Employers readily admit that changing the way workers think about and use their HSAs isn't easy. It's a challenge to get people to understand that they can pay for today's health expenses with money other than what's in their HSA "so that they can let the HSA grow," said Kelli Send, the Brookfield, Wis.-based leader of the employee education and advisory services division at consultant Francis Investment Counsel LLC. "It is a brand new horizon for these people because they never thought of it that way," she said.
Ms. Send has seen a strong uptick in the number of plan sponsors looking for assistance in choosing HSA providers for their workforces. Not all HSA providers offer investment accounts, which for many employers is a deal breaker, according to Ms. Send. Employers prefer providers that offer a mutual fund platform, she said.
"Why would you want to limit your employee choices on an HSA provider to just those offering money market funds?" Ms. Send asked.
Ms. Send said employers want to make sure the fund selection offered by HSA providers is adequate, even though they are under no fiduciary obligation.
Plan sponsors that offer an HSA need to know that they shouldn't just pick the local bank they happen to do business with, she said. "Even though it's not a fiduciary act to do right by their participants, it is our view that they do a search process just like they would an RFP for a 401(k) provider."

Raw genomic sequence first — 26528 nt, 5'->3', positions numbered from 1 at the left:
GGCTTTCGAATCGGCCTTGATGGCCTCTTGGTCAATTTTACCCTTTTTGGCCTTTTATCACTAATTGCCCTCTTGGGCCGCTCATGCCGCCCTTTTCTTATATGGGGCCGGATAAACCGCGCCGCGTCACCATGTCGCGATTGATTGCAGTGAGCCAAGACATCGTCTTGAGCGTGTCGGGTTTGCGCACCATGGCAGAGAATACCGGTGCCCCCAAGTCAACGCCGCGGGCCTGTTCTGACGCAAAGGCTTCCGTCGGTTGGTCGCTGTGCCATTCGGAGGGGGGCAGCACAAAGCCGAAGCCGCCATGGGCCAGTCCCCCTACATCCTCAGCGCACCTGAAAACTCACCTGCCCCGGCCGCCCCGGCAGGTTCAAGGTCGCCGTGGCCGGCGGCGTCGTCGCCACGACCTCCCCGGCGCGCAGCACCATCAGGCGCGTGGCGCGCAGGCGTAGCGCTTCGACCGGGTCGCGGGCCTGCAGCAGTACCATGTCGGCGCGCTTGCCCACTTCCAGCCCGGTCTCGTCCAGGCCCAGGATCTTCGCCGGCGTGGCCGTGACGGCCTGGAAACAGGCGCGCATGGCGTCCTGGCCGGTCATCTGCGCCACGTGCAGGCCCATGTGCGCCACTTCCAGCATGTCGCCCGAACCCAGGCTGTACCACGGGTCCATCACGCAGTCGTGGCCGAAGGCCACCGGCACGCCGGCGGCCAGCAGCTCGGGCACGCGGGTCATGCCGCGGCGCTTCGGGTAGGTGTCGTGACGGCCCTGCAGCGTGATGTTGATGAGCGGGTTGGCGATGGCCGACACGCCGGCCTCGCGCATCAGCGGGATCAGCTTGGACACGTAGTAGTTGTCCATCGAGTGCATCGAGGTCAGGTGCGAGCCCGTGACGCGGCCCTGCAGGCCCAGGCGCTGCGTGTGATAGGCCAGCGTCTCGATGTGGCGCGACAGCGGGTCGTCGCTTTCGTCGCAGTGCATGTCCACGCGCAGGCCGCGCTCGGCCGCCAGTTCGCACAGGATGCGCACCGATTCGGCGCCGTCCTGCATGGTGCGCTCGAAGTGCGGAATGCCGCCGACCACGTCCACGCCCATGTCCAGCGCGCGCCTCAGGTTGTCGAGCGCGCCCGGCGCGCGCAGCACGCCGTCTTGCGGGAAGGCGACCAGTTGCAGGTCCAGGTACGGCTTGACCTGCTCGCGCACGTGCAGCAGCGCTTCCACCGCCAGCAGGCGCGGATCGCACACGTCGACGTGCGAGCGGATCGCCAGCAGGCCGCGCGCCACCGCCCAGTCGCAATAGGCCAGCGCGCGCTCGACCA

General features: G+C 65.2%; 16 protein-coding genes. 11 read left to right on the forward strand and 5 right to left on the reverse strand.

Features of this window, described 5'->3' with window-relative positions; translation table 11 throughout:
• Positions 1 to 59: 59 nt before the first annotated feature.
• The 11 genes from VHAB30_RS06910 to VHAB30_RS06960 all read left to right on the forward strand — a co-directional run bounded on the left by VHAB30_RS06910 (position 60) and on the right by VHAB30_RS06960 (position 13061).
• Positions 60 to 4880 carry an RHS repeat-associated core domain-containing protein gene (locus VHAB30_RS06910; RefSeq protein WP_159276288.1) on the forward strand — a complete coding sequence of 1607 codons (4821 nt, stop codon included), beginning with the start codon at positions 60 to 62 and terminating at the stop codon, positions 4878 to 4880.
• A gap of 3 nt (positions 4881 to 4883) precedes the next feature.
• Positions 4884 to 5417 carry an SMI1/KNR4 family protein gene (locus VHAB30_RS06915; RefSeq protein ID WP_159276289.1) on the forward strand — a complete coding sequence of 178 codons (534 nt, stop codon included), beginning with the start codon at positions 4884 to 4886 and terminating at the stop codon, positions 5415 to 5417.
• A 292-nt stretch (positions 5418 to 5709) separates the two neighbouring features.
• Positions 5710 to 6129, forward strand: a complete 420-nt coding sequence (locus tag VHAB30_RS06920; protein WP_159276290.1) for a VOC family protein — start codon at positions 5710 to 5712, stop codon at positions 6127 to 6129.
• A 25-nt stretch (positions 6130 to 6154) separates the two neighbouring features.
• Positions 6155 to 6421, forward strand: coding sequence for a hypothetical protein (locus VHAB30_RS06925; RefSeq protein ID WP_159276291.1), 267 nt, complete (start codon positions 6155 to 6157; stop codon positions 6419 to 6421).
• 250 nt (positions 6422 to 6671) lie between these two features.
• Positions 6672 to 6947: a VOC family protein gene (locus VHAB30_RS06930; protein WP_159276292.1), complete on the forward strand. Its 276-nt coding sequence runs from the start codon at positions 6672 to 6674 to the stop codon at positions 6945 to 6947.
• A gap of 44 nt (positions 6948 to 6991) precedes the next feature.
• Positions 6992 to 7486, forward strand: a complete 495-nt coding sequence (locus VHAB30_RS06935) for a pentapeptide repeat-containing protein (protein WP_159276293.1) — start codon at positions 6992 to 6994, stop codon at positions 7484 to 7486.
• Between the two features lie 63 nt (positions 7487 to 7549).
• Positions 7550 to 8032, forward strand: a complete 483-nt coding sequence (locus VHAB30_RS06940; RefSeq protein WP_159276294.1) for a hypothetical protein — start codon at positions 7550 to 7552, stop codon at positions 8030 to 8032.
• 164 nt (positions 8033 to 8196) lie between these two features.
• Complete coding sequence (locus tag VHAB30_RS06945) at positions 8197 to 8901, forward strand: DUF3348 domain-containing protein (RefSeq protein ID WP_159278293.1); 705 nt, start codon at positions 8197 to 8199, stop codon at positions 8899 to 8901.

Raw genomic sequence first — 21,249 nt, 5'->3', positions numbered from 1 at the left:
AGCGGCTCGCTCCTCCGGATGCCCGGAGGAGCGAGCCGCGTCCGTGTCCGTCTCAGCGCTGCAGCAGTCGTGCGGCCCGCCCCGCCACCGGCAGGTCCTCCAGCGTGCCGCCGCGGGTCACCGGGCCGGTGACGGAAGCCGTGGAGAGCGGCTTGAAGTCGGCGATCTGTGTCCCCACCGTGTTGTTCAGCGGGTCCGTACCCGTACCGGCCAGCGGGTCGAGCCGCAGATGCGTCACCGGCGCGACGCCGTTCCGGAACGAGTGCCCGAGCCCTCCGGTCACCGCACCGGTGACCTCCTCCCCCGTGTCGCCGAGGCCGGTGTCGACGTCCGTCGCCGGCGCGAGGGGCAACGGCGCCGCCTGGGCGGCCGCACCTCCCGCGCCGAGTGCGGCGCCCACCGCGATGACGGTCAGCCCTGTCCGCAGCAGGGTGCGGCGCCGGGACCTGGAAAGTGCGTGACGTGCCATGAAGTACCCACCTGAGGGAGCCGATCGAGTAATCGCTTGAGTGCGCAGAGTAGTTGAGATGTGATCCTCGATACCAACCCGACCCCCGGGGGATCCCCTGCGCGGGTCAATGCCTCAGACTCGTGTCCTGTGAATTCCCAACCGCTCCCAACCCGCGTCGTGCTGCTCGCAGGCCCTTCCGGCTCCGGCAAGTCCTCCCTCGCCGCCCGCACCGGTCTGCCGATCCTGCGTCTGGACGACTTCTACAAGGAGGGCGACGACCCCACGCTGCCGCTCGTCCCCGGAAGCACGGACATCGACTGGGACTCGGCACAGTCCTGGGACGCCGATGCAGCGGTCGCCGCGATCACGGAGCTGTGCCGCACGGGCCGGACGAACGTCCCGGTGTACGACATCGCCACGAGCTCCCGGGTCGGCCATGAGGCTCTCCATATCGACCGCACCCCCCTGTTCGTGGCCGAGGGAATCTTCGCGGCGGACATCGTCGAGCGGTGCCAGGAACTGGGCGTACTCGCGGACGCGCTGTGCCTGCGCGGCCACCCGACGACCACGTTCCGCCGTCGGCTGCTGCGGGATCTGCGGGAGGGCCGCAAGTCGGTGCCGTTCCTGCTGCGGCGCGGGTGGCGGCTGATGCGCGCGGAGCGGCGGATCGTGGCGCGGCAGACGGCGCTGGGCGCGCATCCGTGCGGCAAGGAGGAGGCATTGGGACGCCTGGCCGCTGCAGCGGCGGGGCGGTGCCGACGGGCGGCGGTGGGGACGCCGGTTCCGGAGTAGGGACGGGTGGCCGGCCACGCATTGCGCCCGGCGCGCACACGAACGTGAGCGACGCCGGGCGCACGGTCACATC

While sponsors are not responsible for HSA fund selection and monitoring as they are with their 401(k)s, that might change in time as HSAs become more popular, Ms. Send said.
Fees, too, are not generally monitored in HSAs. Because the balances in them are relatively small, HSA fees are higher than 401(k) fees, industry observers said. "Since an HSA is not an ERISA account, there is maybe a little less scrutiny over the fees than what you might see in a 401(k)," said Rob Austin, the Charlotte, N.C.-based head of research at Alight Solutions.
Plan sponsors brushed off criticism that high-deductible plans force employees to shoulder a greater health-care burden due to the higher deductibles they must meet before their insurance kicks in. Many argued that the lower premiums coupled with HSA employer contributions make high-deductible health plans the more cost-effective choice for many employees, especially after factoring in the tax advantages of an HSA.
"I do think you need to look at it as a total picture," Mr. Austin said, adding that plan sponsors are "forthright in sharing modeling tools."
Others argued that high-deductible plans make employees savvier consumers of health-care services, thus reducing their own personal health-care costs.
"Under a more traditional health plan, a lot of times the health plan participants don't have any sense for what things cost," Foth's Ms. Gear said, explaining that they might not request generics or shop around for better pricing.
"They are absolutely asking better questions and shopping for health care in the same way you might shop for other high-cost items," she said.